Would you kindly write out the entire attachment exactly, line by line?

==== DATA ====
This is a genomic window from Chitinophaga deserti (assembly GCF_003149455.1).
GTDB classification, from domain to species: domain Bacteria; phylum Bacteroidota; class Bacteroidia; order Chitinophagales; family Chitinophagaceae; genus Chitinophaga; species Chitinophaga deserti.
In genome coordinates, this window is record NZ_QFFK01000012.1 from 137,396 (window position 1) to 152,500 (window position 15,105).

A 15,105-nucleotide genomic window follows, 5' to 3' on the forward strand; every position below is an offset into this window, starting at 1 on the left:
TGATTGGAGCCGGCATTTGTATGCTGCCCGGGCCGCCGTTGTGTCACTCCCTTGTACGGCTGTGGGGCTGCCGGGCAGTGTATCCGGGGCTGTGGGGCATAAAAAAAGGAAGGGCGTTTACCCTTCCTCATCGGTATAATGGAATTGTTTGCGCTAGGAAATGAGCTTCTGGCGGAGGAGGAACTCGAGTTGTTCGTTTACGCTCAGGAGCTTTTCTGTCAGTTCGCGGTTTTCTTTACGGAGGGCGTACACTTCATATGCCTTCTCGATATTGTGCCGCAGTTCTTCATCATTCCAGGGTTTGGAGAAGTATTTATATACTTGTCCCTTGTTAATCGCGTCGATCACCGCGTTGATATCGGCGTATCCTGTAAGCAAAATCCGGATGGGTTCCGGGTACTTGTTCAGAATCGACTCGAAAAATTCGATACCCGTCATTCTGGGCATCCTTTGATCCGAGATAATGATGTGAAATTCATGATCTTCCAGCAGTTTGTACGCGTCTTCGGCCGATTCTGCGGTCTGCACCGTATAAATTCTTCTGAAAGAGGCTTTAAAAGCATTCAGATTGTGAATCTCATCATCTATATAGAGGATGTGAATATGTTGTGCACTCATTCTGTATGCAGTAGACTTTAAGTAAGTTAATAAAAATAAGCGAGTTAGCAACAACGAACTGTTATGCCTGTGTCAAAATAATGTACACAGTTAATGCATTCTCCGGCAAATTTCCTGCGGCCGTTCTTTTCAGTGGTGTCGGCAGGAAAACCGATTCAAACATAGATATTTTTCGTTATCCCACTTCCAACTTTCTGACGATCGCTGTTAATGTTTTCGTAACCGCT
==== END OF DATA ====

This is a genomic window from Chitinophaga deserti (assembly GCF_003149455.1).
GTDB classification, from domain to species: domain Bacteria; phylum Bacteroidota; class Bacteroidia; order Chitinophagales; family Chitinophagaceae; genus Chitinophaga; species Chitinophaga deserti.
In genome coordinates, this window is record NZ_QFFK01000012.1 from 137,396 (window position 1) to 152,500 (window position 15,105).

A 15,105-nucleotide genomic window follows, 5' to 3' on the forward strand; every position below is an offset into this window, starting at 1 on the left:
TGATTGGAGCCGGCATTTGTATGCTGCCCGGGCCGCCGTTGTGTCACTCCCTTGTACGGCTGTGGGGCTGCCGGGCAGTGTATCCGGGGCTGTGGGGCATAAAAAAAGGAAGGGCGTTTACCCTTCCTCATCGGTATAATGGAATTGTTTGCGCTAGGAAATGAGCTTCTGGCGGAGGAGGAACTCGAGTTGTTCGTTTACGCTCAGGAGCTTTTCTGTCAGTTCGCGGTTTTCTTTACGGAGGGCGTACACTTCATATGCCTTCTCGATATTGTGCCGCAGTTCTTCATCATTCCAGGGTTTGGAGAAGTATTTATATACTTGTCCCTTGTTAATCGCGTCGATCACCGCGTTGATATCGGCGTATCCTGTAAGCAAAATCCGGATGGGTTCCGGGTACTTGTTCAGAATCGACTCGAAAAATTCGATACCCGTCATTCTGGGCATCCTTTGATCCGAGATAATGATGTGAAATTCATGATCTTCCAGCAGTTTGTACGCGTCTTCGGCCGATTCTGCGGTCTGCACCGTATAAATTCTTCTGAAAGAGGCTTTAAAAGCATTCAGATTGTGAATCTCATCATCTATATAGAGGATGTGAATATGTTGTGCACTCATTCTGTATGCAGTAGACTTTAAGTAAGTTAATAAAAATAAGCGAGTTAGCAACAACGAACTGTTATGCCTGTGTCAAAATAATGTACACAGTTAATGCATTCTCCGGCAAATTTCCTGCGGCCGTTCTTTTCAGTGGTGTCGGCAGGAAAACCGATTCAAACATAGATATTTTTCGTTATCCCACTTCCAACTTTCTGACGATCGCTGTTAATGTTTTCGTAACCGCT